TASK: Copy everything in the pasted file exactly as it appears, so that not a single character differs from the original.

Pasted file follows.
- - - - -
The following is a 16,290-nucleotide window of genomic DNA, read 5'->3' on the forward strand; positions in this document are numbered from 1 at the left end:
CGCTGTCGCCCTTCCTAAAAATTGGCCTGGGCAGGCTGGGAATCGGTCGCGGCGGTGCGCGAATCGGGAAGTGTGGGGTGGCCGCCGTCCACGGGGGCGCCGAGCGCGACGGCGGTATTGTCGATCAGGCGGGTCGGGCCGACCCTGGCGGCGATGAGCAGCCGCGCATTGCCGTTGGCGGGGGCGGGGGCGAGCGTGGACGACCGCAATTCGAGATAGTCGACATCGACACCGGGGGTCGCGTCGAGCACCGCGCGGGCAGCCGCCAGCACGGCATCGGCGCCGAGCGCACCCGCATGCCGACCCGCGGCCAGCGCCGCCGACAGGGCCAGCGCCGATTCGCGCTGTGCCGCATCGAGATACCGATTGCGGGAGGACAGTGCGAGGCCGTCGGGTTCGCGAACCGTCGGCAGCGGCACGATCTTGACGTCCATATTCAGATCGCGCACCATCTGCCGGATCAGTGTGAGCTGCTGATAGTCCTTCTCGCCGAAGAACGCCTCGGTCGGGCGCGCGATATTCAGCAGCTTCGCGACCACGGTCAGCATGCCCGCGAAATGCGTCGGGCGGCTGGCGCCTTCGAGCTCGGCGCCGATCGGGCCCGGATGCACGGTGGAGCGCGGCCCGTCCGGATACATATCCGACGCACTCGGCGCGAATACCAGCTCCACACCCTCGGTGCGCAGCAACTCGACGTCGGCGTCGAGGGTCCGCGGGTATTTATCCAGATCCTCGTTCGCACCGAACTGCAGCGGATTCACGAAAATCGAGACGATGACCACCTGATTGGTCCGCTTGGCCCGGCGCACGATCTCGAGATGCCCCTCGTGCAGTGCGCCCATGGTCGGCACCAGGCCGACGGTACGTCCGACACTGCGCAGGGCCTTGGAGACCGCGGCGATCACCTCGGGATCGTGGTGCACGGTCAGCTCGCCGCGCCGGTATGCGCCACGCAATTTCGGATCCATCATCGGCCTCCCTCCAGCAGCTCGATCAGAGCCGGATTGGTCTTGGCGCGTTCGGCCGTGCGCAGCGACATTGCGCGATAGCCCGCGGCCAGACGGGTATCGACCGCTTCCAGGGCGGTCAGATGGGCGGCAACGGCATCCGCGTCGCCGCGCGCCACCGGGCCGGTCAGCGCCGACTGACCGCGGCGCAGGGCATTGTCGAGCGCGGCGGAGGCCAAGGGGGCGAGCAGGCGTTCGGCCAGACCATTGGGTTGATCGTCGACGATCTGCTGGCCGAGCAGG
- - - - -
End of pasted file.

The following is a 16,290-nucleotide window of genomic DNA, read 5'->3' on the forward strand; positions in this document are numbered from 1 at the left end:
CGCTGTCGCCCTTCCTAAAAATTGGCCTGGGCAGGCTGGGAATCGGTCGCGGCGGTGCGCGAATCGGGAAGTGTGGGGTGGCCGCCGTCCACGGGGGCGCCGAGCGCGACGGCGGTATTGTCGATCAGGCGGGTCGGGCCGACCCTGGCGGCGATGAGCAGCCGCGCATTGCCGTTGGCGGGGGCGGGGGCGAGCGTGGACGACCGCAATTCGAGATAGTCGACATCGACACCGGGGGTCGCGTCGAGCACCGCGCGGGCAGCCGCCAGCACGGCATCGGCGCCGAGCGCACCCGCATGCCGACCCGCGGCCAGCGCCGCCGACAGGGCCAGCGCCGATTCGCGCTGTGCCGCATCGAGATACCGATTGCGGGAGGACAGTGCGAGGCCGTCGGGTTCGCGAACCGTCGGCAGCGGCACGATCTTGACGTCCATATTCAGATCGCGCACCATCTGCCGGATCAGTGTGAGCTGCTGATAGTCCTTCTCGCCGAAGAACGCCTCGGTCGGGCGCGCGATATTCAGCAGCTTCGCGACCACGGTCAGCATGCCCGCGAAATGCGTCGGGCGGCTGGCGCCTTCGAGCTCGGCGCCGATCGGGCCCGGATGCACGGTGGAGCGCGGCCCGTCCGGATACATATCCGACGCACTCGGCGCGAATACCAGCTCCACACCCTCGGTGCGCAGCAACTCGACGTCGGCGTCGAGGGTCCGCGGGTATTTATCCAGATCCTCGTTCGCACCGAACTGCAGCGGATTCACGAAAATCGAGACGATGACCACCTGATTGGTCCGCTTGGCCCGGCGCACGATCTCGAGATGCCCCTCGTGCAGTGCGCCCATGGTCGGCACCAGGCCGACGGTACGTCCGACACTGCGCAGGGCCTTGGAGACCGCGGCGATCACCTCGGGATCGTGGTGCACGGTCAGCTCGCCGCGCCGGTATGCGCCACGCAATTTCGGATCCATCATCGGCCTCCCTCCAGCAGCTCGATCAGAGCCGGATTGGTCTTGGCGCGTTCGGCCGTGCGCAGCGACATTGCGCGATAGCCCGCGGCCAGACGGGTATCGACCGCTTCCAGGGCGGTCAGATGGGCGGCAACGGCATCCGCGTCGCCGCGCGCCACCGGGCCGGTCAGCGCCGACTGACCGCGGCGCAGGGCATTGTCGAGCGCGGCGGAGGCCAAGGGGGCGAGCAGGCGTTCGGCCAGACCATTGGGTTGATCGTCGACGATCTGCTGGCCGAGCAGG